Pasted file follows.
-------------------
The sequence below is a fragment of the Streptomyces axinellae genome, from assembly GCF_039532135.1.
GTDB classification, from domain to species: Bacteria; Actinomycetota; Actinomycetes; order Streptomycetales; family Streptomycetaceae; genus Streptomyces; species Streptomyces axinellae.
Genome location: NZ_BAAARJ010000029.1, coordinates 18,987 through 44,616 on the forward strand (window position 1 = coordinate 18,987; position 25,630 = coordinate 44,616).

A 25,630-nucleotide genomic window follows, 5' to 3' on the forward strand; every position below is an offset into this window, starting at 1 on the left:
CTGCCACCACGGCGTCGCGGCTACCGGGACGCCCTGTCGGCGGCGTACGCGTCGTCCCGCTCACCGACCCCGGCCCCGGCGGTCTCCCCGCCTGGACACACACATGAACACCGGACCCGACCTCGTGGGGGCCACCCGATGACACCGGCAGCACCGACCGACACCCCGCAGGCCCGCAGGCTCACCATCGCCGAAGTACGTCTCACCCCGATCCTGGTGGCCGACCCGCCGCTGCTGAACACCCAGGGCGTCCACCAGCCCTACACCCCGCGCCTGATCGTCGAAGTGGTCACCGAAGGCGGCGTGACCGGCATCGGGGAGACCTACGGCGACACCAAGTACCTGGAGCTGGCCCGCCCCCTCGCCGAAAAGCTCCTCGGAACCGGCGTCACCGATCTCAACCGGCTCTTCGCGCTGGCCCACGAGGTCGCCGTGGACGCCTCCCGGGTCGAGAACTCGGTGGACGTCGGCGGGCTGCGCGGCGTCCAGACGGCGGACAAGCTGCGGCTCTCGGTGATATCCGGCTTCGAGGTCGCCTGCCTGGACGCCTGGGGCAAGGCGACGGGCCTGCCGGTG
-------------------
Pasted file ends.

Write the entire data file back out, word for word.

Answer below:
The sequence below is a fragment of the Streptomyces axinellae genome, from assembly GCF_039532135.1.
GTDB classification, from domain to species: Bacteria; Actinomycetota; Actinomycetes; order Streptomycetales; family Streptomycetaceae; genus Streptomyces; species Streptomyces axinellae.
Genome location: NZ_BAAARJ010000029.1, coordinates 18,987 through 44,616 on the forward strand (window position 1 = coordinate 18,987; position 25,630 = coordinate 44,616).

A 25,630-nucleotide genomic window follows, 5' to 3' on the forward strand; every position below is an offset into this window, starting at 1 on the left:
CTGCCACCACGGCGTCGCGGCTACCGGGACGCCCTGTCGGCGGCGTACGCGTCGTCCCGCTCACCGACCCCGGCCCCGGCGGTCTCCCCGCCTGGACACACACATGAACACCGGACCCGACCTCGTGGGGGCCACCCGATGACACCGGCAGCACCGACCGACACCCCGCAGGCCCGCAGGCTCACCATCGCCGAAGTACGTCTCACCCCGATCCTGGTGGCCGACCCGCCGCTGCTGAACACCCAGGGCGTCCACCAGCCCTACACCCCGCGCCTGATCGTCGAAGTGGTCACCGAAGGCGGCGTGACCGGCATCGGGGAGACCTACGGCGACACCAAGTACCTGGAGCTGGCCCGCCCCCTCGCCGAAAAGCTCCTCGGAACCGGCGTCACCGATCTCAACCGGCTCTTCGCGCTGGCCCACGAGGTCGCCGTGGACGCCTCCCGGGTCGAGAACTCGGTGGACGTCGGCGGGCTGCGCGGCGTCCAGACGGCGGACAAGCTGCGGCTCTCGGTGATATCCGGCTTCGAGGTCGCCTGCCTGGACGCCTGGGGCAAGGCGACGGGCCTGCCGGTG